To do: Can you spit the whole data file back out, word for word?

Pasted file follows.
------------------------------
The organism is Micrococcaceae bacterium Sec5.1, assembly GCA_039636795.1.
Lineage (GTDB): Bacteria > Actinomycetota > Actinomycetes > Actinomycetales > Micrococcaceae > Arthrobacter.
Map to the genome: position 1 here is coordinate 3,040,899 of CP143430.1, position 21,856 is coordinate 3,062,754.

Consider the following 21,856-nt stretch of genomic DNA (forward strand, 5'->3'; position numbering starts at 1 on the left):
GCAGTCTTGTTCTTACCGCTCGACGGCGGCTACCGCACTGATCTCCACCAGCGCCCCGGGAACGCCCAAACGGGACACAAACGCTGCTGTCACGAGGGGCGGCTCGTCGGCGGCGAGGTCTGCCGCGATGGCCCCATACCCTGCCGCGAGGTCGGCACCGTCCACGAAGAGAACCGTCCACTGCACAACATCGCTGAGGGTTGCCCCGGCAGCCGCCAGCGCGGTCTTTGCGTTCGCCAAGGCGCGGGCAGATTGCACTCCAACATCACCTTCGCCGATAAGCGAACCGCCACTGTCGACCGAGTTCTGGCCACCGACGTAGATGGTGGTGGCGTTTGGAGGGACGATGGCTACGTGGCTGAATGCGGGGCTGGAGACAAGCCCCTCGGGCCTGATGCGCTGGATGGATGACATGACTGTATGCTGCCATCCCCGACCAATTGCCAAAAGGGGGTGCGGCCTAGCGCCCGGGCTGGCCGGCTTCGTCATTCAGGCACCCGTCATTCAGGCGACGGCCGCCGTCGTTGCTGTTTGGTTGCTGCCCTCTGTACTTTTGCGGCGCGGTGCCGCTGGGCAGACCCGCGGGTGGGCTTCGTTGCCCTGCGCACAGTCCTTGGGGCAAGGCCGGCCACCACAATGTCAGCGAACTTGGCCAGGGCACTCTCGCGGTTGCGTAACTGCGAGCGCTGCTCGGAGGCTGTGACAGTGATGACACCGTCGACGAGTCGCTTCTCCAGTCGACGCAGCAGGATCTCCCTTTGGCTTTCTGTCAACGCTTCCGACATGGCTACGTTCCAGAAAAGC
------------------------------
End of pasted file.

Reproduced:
The organism is Micrococcaceae bacterium Sec5.1, assembly GCA_039636795.1.
Lineage (GTDB): Bacteria > Actinomycetota > Actinomycetes > Actinomycetales > Micrococcaceae > Arthrobacter.
Map to the genome: position 1 here is coordinate 3,040,899 of CP143430.1, position 21,856 is coordinate 3,062,754.

Consider the following 21,856-nt stretch of genomic DNA (forward strand, 5'->3'; position numbering starts at 1 on the left):
GCAGTCTTGTTCTTACCGCTCGACGGCGGCTACCGCACTGATCTCCACCAGCGCCCCGGGAACGCCCAAACGGGACACAAACGCTGCTGTCACGAGGGGCGGCTCGTCGGCGGCGAGGTCTGCCGCGATGGCCCCATACCCTGCCGCGAGGTCGGCACCGTCCACGAAGAGAACCGTCCACTGCACAACATCGCTGAGGGTTGCCCCGGCAGCCGCCAGCGCGGTCTTTGCGTTCGCCAAGGCGCGGGCAGATTGCACTCCAACATCACCTTCGCCGATAAGCGAACCGCCACTGTCGACCGAGTTCTGGCCACCGACGTAGATGGTGGTGGCGTTTGGAGGGACGATGGCTACGTGGCTGAATGCGGGGCTGGAGACAAGCCCCTCGGGCCTGATGCGCTGGATGGATGACATGACTGTATGCTGCCATCCCCGACCAATTGCCAAAAGGGGGTGCGGCCTAGCGCCCGGGCTGGCCGGCTTCGTCATTCAGGCACCCGTCATTCAGGCGACGGCCGCCGTCGTTGCTGTTTGGTTGCTGCCCTCTGTACTTTTGCGGCGCGGTGCCGCTGGGCAGACCCGCGGGTGGGCTTCGTTGCCCTGCGCACAGTCCTTGGGGCAAGGCCGGCCACCACAATGTCAGCGAACTTGGCCAGGGCACTCTCGCGGTTGCGTAACTGCGAGCGCTGCTCGGAGGCTGTGACAGTGATGACACCGTCGACGAGTCGCTTCTCCAGTCGACGCAGCAGGATCTCCCTTTGGCTTTCTGTCAACGCTTCCGACATGGCTACGTTCCAGAAAAGC